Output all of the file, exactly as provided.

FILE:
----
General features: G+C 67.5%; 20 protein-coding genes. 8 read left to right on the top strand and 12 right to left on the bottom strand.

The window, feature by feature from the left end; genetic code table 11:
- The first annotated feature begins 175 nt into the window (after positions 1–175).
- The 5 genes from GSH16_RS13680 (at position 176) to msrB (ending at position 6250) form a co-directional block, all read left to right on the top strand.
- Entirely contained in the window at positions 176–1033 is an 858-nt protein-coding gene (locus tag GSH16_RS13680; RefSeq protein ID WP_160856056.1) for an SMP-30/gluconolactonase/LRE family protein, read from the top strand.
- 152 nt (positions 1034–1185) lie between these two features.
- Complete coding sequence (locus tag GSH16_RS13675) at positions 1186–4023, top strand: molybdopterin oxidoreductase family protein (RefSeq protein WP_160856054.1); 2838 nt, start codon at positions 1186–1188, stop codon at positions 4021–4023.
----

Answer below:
General features: G+C 67.5%; 20 protein-coding genes. 8 read left to right on the top strand and 12 right to left on the bottom strand.

The window, feature by feature from the left end; genetic code table 11:
- The first annotated feature begins 175 nt into the window (after positions 1–175).
- The 5 genes from GSH16_RS13680 (at position 176) to msrB (ending at position 6250) form a co-directional block, all read left to right on the top strand.
- Entirely contained in the window at positions 176–1033 is an 858-nt protein-coding gene (locus tag GSH16_RS13680; RefSeq protein ID WP_160856056.1) for an SMP-30/gluconolactonase/LRE family protein, read from the top strand.
- 152 nt (positions 1034–1185) lie between these two features.
- Complete coding sequence (locus tag GSH16_RS13675) at positions 1186–4023, top strand: molybdopterin oxidoreductase family protein (RefSeq protein WP_160856054.1); 2838 nt, start codon at positions 1186–1188, stop codon at positions 4021–4023.